The boy had been struck in the head by a cricket ball. He'd stopped breathing. Before the ambulance could come, two 7-year-olds promptly resuscitated him.
The memory still causes Bruno Lablack to smile. His district first aid courses had really paid off - even if the volunteers in this case were a bit under-age.
For a man who originally 'couldn't stand the sight of blood', his 50 years as a volunteer ambulance driver in rural South Australia confronted Bruno with some horrific experiences - but he never lost sight of his goal of helping fellow Australians in desperate need.
Farmer, welding engineer, bush fire fighter, local councillor, ambulance driver, community leader and first aid teacher, Bruno doesn't know where he found the time. Besides running a farm and business he logged over 1000 mercy dashes from Keith to Adelaide, and many more elsewhere - plus another 700 trips just to attend all the ambulance service meetings.
Becoming an ambulance man during national service with the Australian Army, Bruno never forgot his training. After, he helped the town of Mt Pleasant acquire its first ambulance, and set up first aid courses throughout the district attended by almost every family. This led on to state and national leadership positions with the St John's Ambulance Service and its volunteers, including piloting the service through a major restructure. He also helped establish the 'driver reviver' program.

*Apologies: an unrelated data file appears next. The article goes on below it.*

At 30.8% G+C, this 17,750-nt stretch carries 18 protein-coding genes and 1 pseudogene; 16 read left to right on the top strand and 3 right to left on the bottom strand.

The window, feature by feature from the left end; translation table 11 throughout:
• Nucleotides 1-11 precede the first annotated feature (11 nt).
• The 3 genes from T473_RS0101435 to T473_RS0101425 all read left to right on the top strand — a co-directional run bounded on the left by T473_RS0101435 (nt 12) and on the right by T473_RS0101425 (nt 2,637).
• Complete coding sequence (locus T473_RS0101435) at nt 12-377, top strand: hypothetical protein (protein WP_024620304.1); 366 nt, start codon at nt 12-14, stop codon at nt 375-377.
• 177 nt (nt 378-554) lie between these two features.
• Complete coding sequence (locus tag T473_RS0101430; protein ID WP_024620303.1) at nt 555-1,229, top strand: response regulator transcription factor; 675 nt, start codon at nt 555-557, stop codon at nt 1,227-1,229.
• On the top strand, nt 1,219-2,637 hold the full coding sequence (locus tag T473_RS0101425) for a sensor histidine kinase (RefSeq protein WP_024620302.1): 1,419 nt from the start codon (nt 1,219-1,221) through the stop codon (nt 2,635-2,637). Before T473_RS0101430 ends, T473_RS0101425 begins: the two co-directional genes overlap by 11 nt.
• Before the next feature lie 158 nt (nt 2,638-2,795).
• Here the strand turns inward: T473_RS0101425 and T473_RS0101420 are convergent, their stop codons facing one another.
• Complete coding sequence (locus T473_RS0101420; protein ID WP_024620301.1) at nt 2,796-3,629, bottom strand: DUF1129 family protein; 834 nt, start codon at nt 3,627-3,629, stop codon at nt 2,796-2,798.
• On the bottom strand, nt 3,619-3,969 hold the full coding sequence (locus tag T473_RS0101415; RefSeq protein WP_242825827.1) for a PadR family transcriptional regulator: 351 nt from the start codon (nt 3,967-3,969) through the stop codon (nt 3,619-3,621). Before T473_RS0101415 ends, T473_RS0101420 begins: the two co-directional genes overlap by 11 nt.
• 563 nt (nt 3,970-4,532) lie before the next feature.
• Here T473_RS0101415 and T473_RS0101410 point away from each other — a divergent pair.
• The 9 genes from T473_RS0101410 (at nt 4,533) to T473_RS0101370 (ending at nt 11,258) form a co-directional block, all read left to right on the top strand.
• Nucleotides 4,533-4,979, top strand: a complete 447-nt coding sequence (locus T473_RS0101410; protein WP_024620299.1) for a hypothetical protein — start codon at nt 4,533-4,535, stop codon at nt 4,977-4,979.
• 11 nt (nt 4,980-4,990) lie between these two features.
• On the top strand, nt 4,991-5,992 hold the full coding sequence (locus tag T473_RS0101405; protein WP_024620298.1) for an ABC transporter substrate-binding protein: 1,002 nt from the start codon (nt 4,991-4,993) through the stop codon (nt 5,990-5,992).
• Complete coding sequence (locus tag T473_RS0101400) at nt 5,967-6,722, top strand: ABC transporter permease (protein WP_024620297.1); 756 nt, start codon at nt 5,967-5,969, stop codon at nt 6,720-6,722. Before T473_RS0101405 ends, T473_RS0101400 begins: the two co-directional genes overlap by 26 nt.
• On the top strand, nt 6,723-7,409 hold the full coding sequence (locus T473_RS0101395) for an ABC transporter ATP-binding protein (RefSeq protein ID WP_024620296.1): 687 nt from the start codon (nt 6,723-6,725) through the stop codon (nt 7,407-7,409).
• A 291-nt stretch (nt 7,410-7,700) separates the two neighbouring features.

Bruno Lablack has received the National Medal for his outstanding and long service in helping to save the lives of his fellow Australians. He also received the Ambulance Service Medal in 2005.